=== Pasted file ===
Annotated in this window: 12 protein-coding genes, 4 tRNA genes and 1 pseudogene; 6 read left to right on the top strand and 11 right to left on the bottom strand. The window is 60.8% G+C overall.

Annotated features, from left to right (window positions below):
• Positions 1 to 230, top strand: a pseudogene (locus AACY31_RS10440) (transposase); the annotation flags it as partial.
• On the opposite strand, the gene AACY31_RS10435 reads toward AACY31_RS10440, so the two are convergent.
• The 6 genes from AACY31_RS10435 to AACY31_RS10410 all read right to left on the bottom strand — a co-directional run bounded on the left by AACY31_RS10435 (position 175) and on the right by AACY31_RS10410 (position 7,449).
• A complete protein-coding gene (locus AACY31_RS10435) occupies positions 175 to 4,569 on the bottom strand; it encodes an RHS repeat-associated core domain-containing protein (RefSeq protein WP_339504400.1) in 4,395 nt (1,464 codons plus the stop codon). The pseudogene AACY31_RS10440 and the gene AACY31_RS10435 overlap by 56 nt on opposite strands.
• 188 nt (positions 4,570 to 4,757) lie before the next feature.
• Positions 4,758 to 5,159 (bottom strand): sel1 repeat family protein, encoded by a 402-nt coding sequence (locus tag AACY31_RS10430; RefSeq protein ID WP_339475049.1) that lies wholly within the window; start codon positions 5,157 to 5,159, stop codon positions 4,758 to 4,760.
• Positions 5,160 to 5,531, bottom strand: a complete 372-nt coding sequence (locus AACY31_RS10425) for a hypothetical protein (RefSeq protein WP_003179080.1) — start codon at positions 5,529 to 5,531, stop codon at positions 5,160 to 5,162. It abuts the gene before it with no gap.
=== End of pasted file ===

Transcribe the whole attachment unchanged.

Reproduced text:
Annotated in this window: 12 protein-coding genes, 4 tRNA genes and 1 pseudogene; 6 read left to right on the top strand and 11 right to left on the bottom strand. The window is 60.8% G+C overall.

Annotated features, from left to right (window positions below):
• Positions 1 to 230, top strand: a pseudogene (locus AACY31_RS10440) (transposase); the annotation flags it as partial.
• On the opposite strand, the gene AACY31_RS10435 reads toward AACY31_RS10440, so the two are convergent.
• The 6 genes from AACY31_RS10435 to AACY31_RS10410 all read right to left on the bottom strand — a co-directional run bounded on the left by AACY31_RS10435 (position 175) and on the right by AACY31_RS10410 (position 7,449).
• A complete protein-coding gene (locus AACY31_RS10435) occupies positions 175 to 4,569 on the bottom strand; it encodes an RHS repeat-associated core domain-containing protein (RefSeq protein WP_339504400.1) in 4,395 nt (1,464 codons plus the stop codon). The pseudogene AACY31_RS10440 and the gene AACY31_RS10435 overlap by 56 nt on opposite strands.
• 188 nt (positions 4,570 to 4,757) lie before the next feature.
• Positions 4,758 to 5,159 (bottom strand): sel1 repeat family protein, encoded by a 402-nt coding sequence (locus tag AACY31_RS10430; RefSeq protein ID WP_339475049.1) that lies wholly within the window; start codon positions 5,157 to 5,159, stop codon positions 4,758 to 4,760.
• Positions 5,160 to 5,531, bottom strand: a complete 372-nt coding sequence (locus AACY31_RS10425) for a hypothetical protein (RefSeq protein WP_003179080.1) — start codon at positions 5,529 to 5,531, stop codon at positions 5,160 to 5,162. It abuts the gene before it with no gap.